It’s Still Autumn is the mosaic of leaves under foot, that tang of wood smoke in the air and the golden moments of last warm light before winter. Yeah, it’s that good.

Buy It’s Still Autumn

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Mongolian and Persian Hybridization at Rainforest World Music Festival 2019

Sedaa – Photo by Angel Romero

Sedaa is a Germany-based quartet featuring three Mongolian musicians and one Iranian instrumentalist. Together they make a remarkable mix of Mongolian, Middle Eastern and global music influences. The ensemble performed on Sunday, July 14, 2019 at the Rainforest World Music Festivals’ Theatre Stage.

The four musicians delivered an exquisite set of pieces that included masterful instrumental performances along with mesmerizing throat singing.

Sedaa – Photo by Angel Romero

Sedaa’s discography Mongolian Meets Oriental (2009), Letter from Mongolia (2011), New Ways (2012) and East West (2018).

The lineup includes Naranbaatar Purevdorj on kargyraa (undertone singing), khuumii (overtone singing), ikh kuur (two-string double bass), and morin khuur (horse head fiddle); Nasanjargal Ganbold on throat singing, kargyraa, morin khuur, bishguur (Mongolian oboe) and dombra (two-string plucked instrument); Omid Bahadori on cajon, guitars, vocals, percussion, kargyraa, and frame drum; and Ganzorig Davaakhuu on yoochin (Mongolian hammered dulcimer).

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Artist Profiles: Kaveh Sarvarian

Kaveh Sarvarian

Musician and composer Kaveh Sarvarian was born in Tehran, Iran in 1976. He has a Master of Composition, University of Art of Tehran.

Throughout his long career, he has performed in different countries. In Iran he was a member of the Tehran Symphony Orchestra (transverse flute), Rastak Ensemble (folk wind instruments), Naima Persian Jazz Fusion (flute, ney, tombak).

He was a professor at the University of Art of Tehran, in the Department of Music and Composition. Kaveh moved to Madrid, Spain around 2010. He presently directs the Parsinava ensemble where he delves into jazz sonorities within traditional Persian music.

Kaveh co-directs Kereshmeh, along with dancer Patricia Álvarez. It is a groundbreaking project based on the compositions of his album titled Kereshmeh, where they explore folk languages incorporated into a contemporary scenic concept.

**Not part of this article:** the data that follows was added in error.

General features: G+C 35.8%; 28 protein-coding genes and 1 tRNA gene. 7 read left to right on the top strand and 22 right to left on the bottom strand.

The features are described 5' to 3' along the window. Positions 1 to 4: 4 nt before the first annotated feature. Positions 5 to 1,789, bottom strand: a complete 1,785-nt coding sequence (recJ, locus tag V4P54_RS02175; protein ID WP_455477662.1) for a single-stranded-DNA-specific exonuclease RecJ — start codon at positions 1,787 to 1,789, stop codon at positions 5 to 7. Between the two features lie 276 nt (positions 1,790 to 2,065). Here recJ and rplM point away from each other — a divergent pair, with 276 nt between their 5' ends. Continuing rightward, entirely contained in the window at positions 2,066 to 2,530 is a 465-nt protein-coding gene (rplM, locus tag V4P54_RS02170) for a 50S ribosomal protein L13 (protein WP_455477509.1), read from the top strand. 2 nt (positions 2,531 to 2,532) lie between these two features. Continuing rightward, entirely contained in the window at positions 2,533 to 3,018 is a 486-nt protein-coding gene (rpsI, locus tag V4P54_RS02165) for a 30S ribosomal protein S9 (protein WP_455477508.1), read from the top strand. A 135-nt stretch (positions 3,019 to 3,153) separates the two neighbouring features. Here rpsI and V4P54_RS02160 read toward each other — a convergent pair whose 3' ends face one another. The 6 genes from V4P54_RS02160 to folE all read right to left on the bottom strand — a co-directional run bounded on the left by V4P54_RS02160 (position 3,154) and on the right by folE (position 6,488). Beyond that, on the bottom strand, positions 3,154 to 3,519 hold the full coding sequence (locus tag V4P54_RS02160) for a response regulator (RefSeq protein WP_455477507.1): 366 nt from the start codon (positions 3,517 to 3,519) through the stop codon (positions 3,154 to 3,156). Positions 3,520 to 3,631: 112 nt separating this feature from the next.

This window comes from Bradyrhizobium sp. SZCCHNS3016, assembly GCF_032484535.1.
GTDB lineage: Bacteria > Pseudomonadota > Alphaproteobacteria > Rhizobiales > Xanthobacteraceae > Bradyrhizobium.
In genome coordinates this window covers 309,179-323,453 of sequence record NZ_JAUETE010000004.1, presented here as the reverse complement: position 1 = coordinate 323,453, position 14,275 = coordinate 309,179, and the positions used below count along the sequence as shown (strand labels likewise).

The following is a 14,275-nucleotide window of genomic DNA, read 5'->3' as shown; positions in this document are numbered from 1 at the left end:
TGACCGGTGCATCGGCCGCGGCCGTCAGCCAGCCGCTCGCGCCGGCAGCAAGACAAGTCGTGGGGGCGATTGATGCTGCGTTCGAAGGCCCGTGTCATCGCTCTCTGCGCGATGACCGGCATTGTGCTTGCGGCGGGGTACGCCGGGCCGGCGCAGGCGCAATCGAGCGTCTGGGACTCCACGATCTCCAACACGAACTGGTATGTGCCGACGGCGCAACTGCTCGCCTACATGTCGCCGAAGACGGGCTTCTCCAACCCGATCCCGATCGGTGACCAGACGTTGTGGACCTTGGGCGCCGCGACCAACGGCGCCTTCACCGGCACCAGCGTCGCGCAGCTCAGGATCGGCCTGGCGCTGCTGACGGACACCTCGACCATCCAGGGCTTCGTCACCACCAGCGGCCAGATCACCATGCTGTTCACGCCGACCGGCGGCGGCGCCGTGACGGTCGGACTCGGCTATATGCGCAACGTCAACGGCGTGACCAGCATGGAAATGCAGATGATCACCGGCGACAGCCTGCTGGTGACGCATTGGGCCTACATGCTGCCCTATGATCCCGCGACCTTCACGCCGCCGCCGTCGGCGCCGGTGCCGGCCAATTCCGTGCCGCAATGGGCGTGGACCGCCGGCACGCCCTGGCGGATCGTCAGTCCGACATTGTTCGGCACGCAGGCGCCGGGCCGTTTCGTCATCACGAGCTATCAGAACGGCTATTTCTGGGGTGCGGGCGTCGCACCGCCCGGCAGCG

In addition to Parsinava ensemble and Kereshmeh, Kaveh also participates in various other music ensembles and projects: Darawish (Arabic-Mediterranean fusion music), The Silk Road, Capella de Ministrers and Carles Magraner, Eduardo Paniagua.

He also is the author of three instructive books, “The Comprehensive Method of Ney “, ” Persian Music Ornamentation for Ney” , and” Tombak Method “.

Kaveh lives in Madrid, Spain where he gives online Persian music lessons on Skype and works on his musical projects.

His recordings include Parisan (Quartets for Ney), Persian Rug (Flute duo and piano), Avareh (Jazz fusion), Ofogh, Sonido del oriente (Persian music on a trip to Spain) and Kereshmeh (new perspective of Persian music).

Discography:

Persian Rug, with Hamzeh Yeganeh (2014)
Parisan (2014)
Avareh, with Hamzeh Yeganeh (2014)
Moonlight Sky (2014)
Ofogh (2014)
Sonido del oriente (2015)
Kereshmeh – Nueva perspectiva de música persa (2019)

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Marvelous Persian Flute Fusion Works

Kaveh Sarvarian – Kereshmeh  – Nueva perspectiva de música persa (La Cupula Music, 2019)

Iranian multi-instrumentalist Kaveh Sarvarian has released a new album titled Kereshmeh, which is a type of ancient melody in classical Iranian music. Kereshmeh is also an exploration on the opportunities of composing and improvising in less known rhythms and a way of using percussion in a simpler form.

Kaveh Sarvarian – Kereshmeh  – Nueva perspectiva de música persa

Madrid-based Kaveh Sarvarian combines traditional Persian music, jazz fusion, Bakuchi and Armenian folk traditions and contemporary experimental music forms. He uses beautiful layers of various types of flutes, including the ney, accompanied by a wide range of percussion, subtle keyboards such as fascinating electric piano and organ and piano.